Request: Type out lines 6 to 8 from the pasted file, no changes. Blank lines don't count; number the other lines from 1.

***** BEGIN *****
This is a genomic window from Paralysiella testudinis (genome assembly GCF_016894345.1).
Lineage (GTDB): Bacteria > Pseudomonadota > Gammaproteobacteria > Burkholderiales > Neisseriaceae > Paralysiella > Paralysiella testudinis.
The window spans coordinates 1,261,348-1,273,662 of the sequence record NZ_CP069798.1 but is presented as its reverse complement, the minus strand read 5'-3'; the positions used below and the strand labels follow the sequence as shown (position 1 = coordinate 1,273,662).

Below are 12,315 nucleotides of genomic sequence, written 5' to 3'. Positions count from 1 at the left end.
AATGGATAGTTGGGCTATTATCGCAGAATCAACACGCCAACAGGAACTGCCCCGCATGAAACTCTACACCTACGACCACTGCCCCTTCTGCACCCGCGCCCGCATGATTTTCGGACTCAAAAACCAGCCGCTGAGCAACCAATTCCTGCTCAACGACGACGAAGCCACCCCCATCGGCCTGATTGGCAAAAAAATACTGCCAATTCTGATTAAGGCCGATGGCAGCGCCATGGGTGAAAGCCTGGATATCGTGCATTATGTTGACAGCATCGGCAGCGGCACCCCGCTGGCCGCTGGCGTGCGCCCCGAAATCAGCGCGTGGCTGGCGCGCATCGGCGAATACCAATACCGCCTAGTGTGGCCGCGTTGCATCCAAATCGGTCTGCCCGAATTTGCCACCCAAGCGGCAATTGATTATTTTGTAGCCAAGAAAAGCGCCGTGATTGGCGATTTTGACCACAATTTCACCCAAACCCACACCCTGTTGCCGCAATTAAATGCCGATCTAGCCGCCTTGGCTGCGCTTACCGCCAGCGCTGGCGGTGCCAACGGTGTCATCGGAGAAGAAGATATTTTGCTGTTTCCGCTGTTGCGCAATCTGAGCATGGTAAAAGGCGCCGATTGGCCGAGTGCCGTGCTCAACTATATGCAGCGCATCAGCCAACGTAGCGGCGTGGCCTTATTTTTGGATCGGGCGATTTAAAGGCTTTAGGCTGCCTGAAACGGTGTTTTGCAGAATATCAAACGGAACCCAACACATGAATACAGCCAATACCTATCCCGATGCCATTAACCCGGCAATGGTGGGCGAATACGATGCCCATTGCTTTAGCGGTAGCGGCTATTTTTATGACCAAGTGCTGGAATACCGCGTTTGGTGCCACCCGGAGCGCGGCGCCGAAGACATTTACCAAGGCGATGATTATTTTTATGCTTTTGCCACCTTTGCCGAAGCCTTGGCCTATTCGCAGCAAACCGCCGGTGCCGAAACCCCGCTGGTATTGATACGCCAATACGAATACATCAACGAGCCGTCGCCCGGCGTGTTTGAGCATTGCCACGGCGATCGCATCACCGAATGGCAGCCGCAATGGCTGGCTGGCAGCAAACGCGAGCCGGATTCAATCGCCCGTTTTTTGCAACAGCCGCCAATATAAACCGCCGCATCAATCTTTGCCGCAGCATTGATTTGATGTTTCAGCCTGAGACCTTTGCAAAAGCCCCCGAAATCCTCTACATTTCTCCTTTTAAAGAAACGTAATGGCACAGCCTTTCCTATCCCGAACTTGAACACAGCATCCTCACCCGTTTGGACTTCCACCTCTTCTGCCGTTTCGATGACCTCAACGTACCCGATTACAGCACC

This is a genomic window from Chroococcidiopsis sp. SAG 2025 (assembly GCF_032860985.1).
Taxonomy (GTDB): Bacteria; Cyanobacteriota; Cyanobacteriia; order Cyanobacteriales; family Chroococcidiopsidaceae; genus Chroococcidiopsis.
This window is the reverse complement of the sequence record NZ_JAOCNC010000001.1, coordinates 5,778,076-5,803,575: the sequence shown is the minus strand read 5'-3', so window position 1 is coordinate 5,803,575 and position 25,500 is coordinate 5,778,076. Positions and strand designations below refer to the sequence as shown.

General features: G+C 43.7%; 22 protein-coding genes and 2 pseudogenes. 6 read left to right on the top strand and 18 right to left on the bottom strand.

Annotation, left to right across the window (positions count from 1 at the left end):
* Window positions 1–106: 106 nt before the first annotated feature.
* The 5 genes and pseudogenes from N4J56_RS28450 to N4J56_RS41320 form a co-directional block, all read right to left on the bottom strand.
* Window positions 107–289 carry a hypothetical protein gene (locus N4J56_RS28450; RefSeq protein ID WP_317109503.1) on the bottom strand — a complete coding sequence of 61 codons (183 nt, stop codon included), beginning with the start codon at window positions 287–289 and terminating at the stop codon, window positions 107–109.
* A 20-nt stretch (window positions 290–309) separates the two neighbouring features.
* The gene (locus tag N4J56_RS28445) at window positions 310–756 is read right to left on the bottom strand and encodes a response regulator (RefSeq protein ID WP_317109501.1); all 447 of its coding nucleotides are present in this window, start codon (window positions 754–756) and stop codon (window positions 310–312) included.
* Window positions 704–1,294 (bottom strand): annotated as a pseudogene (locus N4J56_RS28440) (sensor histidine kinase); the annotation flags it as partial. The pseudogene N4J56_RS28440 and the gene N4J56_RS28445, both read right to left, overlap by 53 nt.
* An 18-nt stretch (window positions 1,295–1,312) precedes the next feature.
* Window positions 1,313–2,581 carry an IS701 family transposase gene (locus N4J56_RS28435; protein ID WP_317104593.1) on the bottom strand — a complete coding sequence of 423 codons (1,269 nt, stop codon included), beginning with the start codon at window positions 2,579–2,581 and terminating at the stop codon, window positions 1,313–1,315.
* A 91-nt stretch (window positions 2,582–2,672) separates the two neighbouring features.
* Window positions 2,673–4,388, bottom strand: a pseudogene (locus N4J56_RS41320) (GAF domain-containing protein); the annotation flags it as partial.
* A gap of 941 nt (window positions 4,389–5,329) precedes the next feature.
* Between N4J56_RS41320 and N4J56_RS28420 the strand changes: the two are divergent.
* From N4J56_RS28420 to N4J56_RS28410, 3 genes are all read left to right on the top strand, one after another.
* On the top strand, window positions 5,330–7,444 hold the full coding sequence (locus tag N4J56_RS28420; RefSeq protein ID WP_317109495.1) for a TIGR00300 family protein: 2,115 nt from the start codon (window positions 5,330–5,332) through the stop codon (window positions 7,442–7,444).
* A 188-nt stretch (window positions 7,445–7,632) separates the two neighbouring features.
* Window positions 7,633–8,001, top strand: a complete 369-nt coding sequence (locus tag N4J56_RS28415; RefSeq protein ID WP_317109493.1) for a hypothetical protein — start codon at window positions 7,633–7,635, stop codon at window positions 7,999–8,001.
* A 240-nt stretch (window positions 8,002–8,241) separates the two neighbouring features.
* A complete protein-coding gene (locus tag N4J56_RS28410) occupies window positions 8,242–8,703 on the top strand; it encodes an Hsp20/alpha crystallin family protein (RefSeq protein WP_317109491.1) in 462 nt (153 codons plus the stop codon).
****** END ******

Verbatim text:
This is a genomic window from Chroococcidiopsis sp. SAG 2025 (assembly GCF_032860985.1).
Taxonomy (GTDB): Bacteria; Cyanobacteriota; Cyanobacteriia; order Cyanobacteriales; family Chroococcidiopsidaceae; genus Chroococcidiopsis.
This window is the reverse complement of the sequence record NZ_JAOCNC010000001.1, coordinates 5,778,076-5,803,575: the sequence shown is the minus strand read 5'-3', so window position 1 is coordinate 5,803,575 and position 25,500 is coordinate 5,778,076. Positions and strand designations below refer to the sequence as shown.